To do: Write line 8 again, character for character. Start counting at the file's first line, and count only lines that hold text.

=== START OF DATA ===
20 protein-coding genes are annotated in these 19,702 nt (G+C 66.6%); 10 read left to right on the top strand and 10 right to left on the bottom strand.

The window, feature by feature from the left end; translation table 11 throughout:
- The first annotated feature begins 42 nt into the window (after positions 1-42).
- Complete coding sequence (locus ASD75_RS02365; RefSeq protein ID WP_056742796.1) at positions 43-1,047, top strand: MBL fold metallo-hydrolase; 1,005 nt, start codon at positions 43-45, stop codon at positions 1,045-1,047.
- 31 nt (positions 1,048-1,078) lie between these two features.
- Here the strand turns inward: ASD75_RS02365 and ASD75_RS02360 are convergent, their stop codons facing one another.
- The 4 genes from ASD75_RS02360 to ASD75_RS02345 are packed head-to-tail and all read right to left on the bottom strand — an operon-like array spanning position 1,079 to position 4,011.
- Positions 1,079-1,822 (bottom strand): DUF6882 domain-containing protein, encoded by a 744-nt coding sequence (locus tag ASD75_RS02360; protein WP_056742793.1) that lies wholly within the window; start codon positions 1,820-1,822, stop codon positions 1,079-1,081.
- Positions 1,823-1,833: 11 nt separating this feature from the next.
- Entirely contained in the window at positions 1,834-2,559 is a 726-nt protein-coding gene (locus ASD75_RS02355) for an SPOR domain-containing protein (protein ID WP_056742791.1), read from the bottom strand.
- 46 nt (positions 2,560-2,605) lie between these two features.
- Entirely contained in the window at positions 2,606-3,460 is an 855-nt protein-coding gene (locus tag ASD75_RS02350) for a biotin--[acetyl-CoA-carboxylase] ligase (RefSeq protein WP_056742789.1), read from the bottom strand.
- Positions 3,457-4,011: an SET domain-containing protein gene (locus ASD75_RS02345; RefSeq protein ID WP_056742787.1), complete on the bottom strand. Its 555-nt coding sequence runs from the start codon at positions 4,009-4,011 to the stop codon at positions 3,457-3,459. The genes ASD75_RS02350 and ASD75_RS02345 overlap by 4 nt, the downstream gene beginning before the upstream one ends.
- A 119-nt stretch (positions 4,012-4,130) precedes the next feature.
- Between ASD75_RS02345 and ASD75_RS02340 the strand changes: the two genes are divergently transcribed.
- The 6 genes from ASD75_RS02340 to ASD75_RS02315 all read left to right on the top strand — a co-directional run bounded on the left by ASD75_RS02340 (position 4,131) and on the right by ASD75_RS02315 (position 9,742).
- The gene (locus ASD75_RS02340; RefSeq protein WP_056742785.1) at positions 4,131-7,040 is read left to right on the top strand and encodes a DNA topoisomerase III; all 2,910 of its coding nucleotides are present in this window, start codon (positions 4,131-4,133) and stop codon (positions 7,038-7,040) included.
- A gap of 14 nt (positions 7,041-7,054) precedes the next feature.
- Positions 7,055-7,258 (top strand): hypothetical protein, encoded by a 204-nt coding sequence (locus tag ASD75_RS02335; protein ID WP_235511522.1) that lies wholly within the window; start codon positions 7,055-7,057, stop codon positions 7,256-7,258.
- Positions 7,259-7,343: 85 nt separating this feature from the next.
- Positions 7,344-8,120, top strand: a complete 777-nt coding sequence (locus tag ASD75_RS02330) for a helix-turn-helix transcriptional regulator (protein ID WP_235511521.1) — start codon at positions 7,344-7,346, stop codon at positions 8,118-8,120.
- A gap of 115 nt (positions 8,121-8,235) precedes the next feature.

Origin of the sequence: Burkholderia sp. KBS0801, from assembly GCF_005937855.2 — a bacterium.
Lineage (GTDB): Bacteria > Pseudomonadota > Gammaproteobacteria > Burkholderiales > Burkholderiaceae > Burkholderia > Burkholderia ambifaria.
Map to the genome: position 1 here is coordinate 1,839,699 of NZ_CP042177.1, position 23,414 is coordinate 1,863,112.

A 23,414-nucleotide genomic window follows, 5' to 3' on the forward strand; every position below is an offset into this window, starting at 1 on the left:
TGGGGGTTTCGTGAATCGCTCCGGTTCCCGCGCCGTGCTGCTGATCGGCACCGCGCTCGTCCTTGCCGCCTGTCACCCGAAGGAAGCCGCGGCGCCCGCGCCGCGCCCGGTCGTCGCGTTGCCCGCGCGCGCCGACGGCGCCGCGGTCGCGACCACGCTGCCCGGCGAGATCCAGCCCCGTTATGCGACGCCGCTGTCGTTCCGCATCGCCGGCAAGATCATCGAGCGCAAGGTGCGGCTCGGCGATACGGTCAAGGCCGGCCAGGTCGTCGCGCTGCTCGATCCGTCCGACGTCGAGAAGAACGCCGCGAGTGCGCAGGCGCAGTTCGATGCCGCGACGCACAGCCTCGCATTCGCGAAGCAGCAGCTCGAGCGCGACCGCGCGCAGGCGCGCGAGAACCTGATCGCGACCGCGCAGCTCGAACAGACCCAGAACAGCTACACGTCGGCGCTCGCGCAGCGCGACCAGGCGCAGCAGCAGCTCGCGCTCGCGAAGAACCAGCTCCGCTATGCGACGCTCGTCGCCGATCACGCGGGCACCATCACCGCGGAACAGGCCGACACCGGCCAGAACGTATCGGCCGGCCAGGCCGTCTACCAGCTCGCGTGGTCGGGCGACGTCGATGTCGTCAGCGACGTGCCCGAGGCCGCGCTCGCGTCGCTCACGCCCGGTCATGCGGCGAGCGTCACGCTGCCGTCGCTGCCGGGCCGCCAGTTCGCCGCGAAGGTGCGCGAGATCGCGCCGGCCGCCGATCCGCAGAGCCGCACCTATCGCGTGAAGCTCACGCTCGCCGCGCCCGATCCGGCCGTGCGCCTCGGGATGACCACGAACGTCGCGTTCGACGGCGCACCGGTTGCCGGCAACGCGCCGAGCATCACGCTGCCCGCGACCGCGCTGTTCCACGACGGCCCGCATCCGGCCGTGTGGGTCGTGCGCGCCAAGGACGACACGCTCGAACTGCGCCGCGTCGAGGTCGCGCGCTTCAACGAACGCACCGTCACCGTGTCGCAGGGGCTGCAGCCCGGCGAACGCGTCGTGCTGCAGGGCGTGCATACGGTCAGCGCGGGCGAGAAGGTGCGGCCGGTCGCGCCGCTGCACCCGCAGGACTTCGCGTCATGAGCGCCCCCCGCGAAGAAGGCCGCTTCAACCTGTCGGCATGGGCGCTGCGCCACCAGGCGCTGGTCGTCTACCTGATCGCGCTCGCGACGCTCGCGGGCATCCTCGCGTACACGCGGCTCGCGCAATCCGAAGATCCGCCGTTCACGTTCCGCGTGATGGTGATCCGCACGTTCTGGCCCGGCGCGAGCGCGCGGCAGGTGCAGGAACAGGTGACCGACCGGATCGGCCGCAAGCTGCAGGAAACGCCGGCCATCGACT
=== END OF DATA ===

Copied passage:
- Positions 1,079-1,822 (bottom strand): DUF6882 domain-containing protein, encoded by a 744-nt coding sequence (locus tag ASD75_RS02360; protein WP_056742793.1) that lies wholly within the window; start codon positions 1,820-1,822, stop codon positions 1,079-1,081.